David Bailey, Birmingham Post, 18th August, 2009
Whilst GM and Saab’s prospective bidder Koenigsegg Group AB reached an outline agreement over the sale back in June, talks dragged on over the latter’s financial muscle. This appears to be now resolved, with the two parties agreeing a deal. The handover of Saab may even take place before the end of the year.
Yet it’s an odd coupling. Koenigsegg was set up in the mid 1990s by the Swedish businessman Christian von Koenigsegg. It employs just 40-odd people, and – as Top Gear viewers will know – makes just 18 superfast sports cars a year that sell for over a €1 million a car.
Saab, meanwhile, employs around 3,500 people in Sweden and sold around 93,000 cars last year. It has been on a downward trajectory under GM ownership, with sales sliding and the marque tarnished by bland GM platforms which have knocked the sheen off a once proud, sporty brand.
Sadly, the operation has highlighted all that was wrong with platform sharing. Indeed, last year it sold fewer cars than MG Rover did in its last year of operation, such has been the firm’s downturn.
Saab and Koenigsegg reckon it can break even at 100,000 units by 2012. That may be doable in the short run as Saab – unlike MG Rover back in 2000 – has a range of new models about to be launched which will buy it some time.” Professor David Bailey, Coventry University Business School
Koenigsegg said its wants to transform Saab into a stand-alone, vibrant, entrepreneurial company and make it “sustainable by making it profitable”. That will mean having to shift the brand up-market and repositioning Saab as a niche brand. That all depends on the quality of the products of course.
Saab and Koenigsegg reckon it can break even at 100,000 units by 2012. That may be doable in the short run as Saab – unlike MG Rover back in 2000 – has a range of new models about to be launched which will buy it some time.
Yet longer term it needs to develop new models and it’s not clear how Koenigsegg will actually do this on limited volumes given the R&D costs involved in new model development unless Saab shifts upmarket considerably and/or it finds a partner to develop models jointly.
This is my own hunch but, given the GM links here, Saab and Shanghai could usefully team up – with possible benefits in developing joint Saab and MG models. Indeed, as the AROnline website reported recently, it is rumoured that Shanghai is giving ‘serious consideration’ to adopting GM’s Epsilon II platform for the MG 7/Roewe 750 replacements.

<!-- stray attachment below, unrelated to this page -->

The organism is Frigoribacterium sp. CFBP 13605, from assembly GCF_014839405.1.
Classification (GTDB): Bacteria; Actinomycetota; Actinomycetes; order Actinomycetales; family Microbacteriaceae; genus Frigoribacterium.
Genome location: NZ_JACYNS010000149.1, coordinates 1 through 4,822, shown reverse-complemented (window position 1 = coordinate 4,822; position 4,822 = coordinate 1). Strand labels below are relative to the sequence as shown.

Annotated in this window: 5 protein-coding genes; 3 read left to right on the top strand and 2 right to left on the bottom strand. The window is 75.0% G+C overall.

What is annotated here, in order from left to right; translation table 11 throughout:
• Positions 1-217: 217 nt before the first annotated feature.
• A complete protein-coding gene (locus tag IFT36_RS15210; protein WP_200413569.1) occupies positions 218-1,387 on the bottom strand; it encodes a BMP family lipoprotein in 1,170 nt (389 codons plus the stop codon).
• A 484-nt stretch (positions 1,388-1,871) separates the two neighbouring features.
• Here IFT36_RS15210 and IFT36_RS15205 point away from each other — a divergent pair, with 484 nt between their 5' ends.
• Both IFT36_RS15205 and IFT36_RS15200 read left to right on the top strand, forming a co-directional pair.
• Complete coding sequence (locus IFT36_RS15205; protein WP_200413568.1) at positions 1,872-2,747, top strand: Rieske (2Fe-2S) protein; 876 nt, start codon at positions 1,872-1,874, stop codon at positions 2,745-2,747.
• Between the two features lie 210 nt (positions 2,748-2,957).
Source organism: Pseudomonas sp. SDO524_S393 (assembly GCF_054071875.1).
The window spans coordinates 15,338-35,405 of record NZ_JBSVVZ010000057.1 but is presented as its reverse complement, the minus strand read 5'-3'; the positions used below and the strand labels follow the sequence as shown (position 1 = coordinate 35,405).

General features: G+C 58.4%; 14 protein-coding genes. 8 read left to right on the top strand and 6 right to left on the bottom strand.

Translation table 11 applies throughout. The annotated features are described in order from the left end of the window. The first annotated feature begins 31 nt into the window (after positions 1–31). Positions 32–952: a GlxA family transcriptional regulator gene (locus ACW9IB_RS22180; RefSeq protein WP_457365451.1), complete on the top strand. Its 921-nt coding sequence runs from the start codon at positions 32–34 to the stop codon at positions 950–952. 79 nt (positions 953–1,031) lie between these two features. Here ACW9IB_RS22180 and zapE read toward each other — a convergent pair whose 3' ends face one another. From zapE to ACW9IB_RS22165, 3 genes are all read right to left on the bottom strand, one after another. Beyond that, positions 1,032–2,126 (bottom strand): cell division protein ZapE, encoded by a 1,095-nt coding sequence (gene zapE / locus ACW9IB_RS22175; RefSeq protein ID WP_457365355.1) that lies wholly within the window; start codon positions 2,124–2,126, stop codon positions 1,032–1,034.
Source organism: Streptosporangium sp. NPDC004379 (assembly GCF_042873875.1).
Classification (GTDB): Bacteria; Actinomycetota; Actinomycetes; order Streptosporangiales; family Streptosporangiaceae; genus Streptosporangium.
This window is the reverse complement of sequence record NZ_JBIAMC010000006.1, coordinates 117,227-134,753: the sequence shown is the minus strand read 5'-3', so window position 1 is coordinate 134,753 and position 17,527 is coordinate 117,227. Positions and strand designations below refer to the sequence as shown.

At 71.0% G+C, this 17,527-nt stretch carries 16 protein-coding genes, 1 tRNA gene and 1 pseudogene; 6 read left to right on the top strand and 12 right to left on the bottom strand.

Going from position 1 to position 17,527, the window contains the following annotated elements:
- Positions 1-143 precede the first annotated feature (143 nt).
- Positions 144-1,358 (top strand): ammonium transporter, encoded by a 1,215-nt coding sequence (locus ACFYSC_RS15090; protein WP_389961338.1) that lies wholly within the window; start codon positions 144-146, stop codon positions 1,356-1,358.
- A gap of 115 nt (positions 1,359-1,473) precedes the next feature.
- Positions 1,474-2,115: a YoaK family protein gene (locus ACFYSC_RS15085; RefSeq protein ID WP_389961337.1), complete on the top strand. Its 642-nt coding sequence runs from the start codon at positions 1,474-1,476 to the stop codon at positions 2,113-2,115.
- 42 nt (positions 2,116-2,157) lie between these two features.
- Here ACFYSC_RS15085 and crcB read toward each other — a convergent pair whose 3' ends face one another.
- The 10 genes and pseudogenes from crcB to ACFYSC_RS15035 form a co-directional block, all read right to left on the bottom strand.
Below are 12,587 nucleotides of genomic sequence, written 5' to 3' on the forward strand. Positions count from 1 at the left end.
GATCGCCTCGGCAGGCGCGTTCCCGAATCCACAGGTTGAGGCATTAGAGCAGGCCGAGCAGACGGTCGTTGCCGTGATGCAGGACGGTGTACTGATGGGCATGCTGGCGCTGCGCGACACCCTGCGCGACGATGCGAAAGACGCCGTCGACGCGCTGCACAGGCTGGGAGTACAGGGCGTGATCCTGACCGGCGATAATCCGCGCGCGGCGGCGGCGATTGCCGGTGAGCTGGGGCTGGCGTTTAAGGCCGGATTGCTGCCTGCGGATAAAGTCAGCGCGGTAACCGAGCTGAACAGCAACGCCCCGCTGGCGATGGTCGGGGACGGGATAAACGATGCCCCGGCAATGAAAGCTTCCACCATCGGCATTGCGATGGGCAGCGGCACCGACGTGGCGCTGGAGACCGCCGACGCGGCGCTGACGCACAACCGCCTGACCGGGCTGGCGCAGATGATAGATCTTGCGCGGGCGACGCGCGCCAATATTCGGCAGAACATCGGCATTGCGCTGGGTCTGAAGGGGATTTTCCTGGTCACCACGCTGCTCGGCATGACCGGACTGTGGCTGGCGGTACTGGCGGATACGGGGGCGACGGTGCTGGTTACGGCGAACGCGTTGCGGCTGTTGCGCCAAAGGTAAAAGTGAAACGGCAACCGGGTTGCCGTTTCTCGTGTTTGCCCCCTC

This is my own hunch but, given the GM links here, Saab and Shanghai could usefully team up – with possible benefits in developing joint Saab and MG models. Indeed, as the AROnline website reported recently, it is rumoured that Shanghai is giving ‘serious consideration’ to adopting GM’s Epsilon II platform for the MG 7/Roewe 750 replacements.” Professor David Bailey, Coventry University Business School
This platform underpins both the Opel/Vauxhall Insignia and Shanghai’s Chinese variant of the Buick Regal. And, the new Saab 9-5 is based on a long wheelbase variant of Epsilon II, which may be what Shanghai is now also looking at.
Yet all of this is still be subject to Swedish Government backing for an application for an EIB loan. By the way, let’s hopes the Swedes move quicker than Her Majesty’s Government did here in the UK, where talks with JLR dragged on for months until Tata found alternative ways of guaranteeing the EIB money, and walked away.
If the EIB does OK an €500 million ($704 million) loan, the consortium will have managed to raise 70% of the capital it feels it needs. Meanwhile, the Swedish Government has again emphasised that the state won’t buy a stake in Saab or help it in any way other than possibly providing guarantees for the EIB loan.
Whilst the deal may offer short-term hope, as we saw with MG Rover, this is no guarantee of long-term survival, and the firm faces many of the same challenges that faced a newly independent MG Rover back in 2000. Saab faces a long, hard road ahead.
[Source: Birmingham Post]
[Editor’s Note: Professor David Bailey works at Coventry University Business School.]
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